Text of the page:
Fit Recovery

Home » 2014 » August » 01

Daily Archives: August 1, 2014

The Question: Do You Want to Get Better or Not?

I consider myself a very blessed man because I was able to embrace recovery from alcoholism while I was still incredibly young. Notice I did not use the words “lucky or fortunate”. I was probably a little bit of both of those as well – let’s face it, there aren’t a lot of recovering folk who can quit at 22 and make it beyond twenty years without looking back or turning back to getting drunk.  The good part of this story is that twenty years of making good decisions, opposed to the opposite had I continued drinking (and assuming that I didn’t die in that process – which was far more likely), is that I have become a contributing member of society – a good guy.

Now, I could have, and prior to my decision to recover – did, use excuses to stay drunk.  After all, unless you’ve been living under a rock you know that alcoholism is, in part, genetic.  Drinking to oblivion is what drunks do.  I could hardly be blamed for acting on my genetic makeup, could I?  Worse still, it’s also well-known that an alcoholic’s brain reacts to the induction of alcohol to the system differently.  Put simply, when a normal person gets a little tipsy their brain says it’s time to quit – mine says, “that’s good and if some is good, more is better”.  How could I possibly be expected fight what my brain makes me do?  I could fill up an entire post with why I was meant to be relegated to the gutter, under the “care” of the government, sucking social security when I was perfectly capable of a good life.

There is a better way…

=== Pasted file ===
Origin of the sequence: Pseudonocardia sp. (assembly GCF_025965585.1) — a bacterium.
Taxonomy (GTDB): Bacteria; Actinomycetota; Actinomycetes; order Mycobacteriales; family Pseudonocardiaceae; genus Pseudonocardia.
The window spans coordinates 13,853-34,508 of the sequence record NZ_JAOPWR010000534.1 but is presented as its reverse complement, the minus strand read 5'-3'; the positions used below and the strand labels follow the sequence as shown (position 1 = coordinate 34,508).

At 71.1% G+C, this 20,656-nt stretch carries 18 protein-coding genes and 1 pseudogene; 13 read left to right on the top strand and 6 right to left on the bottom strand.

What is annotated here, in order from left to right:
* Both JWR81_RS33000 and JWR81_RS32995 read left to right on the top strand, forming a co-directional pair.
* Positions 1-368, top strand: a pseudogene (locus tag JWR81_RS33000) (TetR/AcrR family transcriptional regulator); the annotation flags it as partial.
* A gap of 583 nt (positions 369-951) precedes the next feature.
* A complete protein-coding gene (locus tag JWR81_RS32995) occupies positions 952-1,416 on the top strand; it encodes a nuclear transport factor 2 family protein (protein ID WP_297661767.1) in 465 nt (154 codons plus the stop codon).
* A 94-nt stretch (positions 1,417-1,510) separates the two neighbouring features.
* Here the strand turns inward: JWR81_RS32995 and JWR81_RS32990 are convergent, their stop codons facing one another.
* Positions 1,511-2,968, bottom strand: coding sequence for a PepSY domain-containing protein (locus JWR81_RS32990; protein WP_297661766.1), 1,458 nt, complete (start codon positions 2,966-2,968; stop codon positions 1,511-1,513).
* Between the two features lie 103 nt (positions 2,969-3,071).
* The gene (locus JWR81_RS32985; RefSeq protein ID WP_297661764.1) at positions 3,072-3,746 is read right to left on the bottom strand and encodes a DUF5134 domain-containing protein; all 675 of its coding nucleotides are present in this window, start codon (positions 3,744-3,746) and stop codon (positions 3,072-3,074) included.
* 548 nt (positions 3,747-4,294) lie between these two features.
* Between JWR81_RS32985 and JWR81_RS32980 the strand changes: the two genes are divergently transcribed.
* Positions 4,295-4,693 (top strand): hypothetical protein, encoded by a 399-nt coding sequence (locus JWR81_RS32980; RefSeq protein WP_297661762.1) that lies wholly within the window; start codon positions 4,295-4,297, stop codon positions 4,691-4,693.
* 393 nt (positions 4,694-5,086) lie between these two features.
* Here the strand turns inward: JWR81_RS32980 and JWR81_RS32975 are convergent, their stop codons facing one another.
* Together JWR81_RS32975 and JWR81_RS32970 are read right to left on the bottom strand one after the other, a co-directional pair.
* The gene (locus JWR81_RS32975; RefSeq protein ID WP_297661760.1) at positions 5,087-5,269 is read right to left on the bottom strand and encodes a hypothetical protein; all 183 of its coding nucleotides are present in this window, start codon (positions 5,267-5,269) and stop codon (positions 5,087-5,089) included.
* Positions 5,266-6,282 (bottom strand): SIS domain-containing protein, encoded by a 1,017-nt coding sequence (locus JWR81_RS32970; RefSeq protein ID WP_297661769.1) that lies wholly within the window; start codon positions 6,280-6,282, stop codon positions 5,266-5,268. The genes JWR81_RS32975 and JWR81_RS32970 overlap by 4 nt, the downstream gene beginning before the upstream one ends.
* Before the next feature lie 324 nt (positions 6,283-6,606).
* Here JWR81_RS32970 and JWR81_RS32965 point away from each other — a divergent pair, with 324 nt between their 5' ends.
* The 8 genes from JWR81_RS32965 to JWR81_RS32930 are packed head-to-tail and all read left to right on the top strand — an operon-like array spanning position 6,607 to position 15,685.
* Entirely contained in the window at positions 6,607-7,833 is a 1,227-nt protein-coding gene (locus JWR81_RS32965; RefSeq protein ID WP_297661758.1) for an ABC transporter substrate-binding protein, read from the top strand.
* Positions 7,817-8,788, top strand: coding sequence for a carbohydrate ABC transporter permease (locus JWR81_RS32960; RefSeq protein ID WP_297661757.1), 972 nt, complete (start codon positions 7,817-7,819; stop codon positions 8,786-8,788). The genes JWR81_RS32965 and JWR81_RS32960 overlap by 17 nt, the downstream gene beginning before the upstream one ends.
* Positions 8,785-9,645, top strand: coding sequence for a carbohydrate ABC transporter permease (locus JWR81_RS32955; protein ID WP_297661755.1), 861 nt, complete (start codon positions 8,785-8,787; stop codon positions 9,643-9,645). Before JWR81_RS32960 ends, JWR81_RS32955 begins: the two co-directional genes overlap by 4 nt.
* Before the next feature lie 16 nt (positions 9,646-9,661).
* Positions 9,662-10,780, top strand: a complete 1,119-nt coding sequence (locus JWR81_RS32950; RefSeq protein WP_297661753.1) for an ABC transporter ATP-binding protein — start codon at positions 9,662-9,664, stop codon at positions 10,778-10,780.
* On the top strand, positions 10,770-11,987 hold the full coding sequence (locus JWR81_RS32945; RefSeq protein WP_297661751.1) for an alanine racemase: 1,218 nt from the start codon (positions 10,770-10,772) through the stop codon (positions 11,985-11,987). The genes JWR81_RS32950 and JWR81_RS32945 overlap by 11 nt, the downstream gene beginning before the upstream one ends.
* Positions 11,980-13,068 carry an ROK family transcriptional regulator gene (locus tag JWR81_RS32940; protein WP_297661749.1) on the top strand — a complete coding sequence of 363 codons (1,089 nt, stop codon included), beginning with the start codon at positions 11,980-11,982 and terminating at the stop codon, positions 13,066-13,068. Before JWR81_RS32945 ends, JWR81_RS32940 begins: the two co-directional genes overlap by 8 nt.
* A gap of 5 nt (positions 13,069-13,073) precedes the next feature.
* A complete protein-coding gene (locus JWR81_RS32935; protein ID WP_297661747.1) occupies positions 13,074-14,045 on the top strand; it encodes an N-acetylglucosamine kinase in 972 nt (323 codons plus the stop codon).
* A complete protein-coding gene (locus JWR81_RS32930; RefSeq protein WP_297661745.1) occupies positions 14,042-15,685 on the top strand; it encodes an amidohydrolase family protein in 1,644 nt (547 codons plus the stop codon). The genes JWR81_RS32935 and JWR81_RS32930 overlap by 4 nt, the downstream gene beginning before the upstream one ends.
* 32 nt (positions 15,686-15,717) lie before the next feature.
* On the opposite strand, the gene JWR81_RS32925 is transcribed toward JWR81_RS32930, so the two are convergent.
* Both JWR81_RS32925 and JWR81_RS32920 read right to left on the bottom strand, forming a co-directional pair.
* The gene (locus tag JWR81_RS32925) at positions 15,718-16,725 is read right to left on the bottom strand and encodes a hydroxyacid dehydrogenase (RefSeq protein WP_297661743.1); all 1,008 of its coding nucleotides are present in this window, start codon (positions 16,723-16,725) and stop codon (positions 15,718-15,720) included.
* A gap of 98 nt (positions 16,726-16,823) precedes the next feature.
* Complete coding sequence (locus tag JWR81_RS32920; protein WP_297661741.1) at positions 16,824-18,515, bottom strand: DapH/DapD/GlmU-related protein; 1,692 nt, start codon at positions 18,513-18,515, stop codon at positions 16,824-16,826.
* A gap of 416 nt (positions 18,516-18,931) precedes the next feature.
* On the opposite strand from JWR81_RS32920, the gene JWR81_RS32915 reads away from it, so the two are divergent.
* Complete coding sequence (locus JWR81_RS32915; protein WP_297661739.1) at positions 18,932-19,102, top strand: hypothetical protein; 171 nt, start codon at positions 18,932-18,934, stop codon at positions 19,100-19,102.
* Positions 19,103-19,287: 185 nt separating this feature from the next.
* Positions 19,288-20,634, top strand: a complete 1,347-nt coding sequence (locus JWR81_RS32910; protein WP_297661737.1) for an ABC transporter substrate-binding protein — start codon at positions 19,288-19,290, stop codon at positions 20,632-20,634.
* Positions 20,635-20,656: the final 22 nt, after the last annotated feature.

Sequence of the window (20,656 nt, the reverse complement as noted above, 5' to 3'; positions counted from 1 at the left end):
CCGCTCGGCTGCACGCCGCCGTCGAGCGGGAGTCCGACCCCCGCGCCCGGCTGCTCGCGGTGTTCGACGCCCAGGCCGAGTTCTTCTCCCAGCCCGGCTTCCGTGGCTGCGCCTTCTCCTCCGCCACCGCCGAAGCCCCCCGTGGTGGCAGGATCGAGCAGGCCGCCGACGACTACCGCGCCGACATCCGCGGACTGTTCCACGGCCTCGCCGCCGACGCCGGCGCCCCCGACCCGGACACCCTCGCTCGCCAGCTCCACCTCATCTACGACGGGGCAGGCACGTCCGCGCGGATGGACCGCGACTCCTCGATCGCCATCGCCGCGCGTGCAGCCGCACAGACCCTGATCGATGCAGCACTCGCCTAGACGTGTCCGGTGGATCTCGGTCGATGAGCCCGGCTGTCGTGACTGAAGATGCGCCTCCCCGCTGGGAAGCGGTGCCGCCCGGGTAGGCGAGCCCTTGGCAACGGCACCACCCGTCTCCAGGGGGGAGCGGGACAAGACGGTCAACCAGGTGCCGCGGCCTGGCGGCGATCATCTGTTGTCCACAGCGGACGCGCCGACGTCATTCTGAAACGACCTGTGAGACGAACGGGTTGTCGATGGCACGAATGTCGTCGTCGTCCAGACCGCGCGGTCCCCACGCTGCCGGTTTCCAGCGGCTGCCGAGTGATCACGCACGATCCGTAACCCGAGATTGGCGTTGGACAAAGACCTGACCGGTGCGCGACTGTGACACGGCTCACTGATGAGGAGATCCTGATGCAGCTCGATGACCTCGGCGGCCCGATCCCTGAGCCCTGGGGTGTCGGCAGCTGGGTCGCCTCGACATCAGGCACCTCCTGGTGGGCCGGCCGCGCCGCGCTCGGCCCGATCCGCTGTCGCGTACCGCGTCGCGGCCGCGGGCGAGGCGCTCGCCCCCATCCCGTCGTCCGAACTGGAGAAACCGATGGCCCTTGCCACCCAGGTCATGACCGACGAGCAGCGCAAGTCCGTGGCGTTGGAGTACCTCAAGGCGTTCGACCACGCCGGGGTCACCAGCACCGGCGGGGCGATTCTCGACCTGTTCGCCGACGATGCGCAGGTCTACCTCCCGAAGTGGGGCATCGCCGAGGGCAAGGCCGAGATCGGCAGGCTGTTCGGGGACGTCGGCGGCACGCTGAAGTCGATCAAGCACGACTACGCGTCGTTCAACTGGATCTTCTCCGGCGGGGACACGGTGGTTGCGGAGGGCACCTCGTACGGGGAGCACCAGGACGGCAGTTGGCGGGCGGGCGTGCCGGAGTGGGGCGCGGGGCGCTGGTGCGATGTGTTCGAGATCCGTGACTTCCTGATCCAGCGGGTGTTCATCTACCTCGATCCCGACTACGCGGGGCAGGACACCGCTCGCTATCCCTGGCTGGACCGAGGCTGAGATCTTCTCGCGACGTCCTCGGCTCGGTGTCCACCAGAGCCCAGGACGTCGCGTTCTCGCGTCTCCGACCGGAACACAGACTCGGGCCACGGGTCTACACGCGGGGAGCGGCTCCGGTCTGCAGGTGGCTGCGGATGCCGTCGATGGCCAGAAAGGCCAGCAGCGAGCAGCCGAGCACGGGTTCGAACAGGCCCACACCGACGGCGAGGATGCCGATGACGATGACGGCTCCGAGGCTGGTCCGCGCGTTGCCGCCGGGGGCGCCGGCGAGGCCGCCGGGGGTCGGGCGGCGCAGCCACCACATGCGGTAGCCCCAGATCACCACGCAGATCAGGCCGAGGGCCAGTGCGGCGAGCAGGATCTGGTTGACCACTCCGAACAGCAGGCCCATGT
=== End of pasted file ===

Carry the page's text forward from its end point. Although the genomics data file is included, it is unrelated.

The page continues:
The toughest question I’ve ever had to answer was, “Do I want to get better, or not?”  Recovering was a choice that, in my case at least, required a little intervention from God.  At the last floor of my “bottom”, laying on the top bunk at a treatment center, in the middle of full-blown DT’s (Delirium Tremens), I asked God for a deal.  I’d give everything I had to quitting if he’d help me by taking away my obsession.  You see, with an alcoholic, as with most activities indulged in that are detrimental to society, it’s not the caboose that killed me, it was the freaking engine.  The second that alcohol passed my lips I was doomed, I had absolutely no control over what happened next.  The first thing that had to change was that first drink, it had to go.  This worked for about a year and I was fantastically happy, but things changed.  Simply not drinking was no longer “enough”.  What most “normal” people don’t know, but all recovering alcoholics come to understand, drinking – or to cast a broader net, activity that has a negative impact on one’s life or on society as a whole, was only a symptom of a much larger problem.  Rather than get to what that larger problem was (look at my recovery page, I go into great detail over a dozen or so posts describing the larger problem over about 10,000-15,000 words), I’ll keep it simple and just say that the larger problem, what goes on in my melon, had to be fixed.  In short, not only did I have to quit drinking, I had to change everything that made up who I am, including how I thought.  Think about that for just a second…  I had to change how I thought.  Over the next four to ten years I had to change how my mind took in and processed information.  I had to change how my brain worked.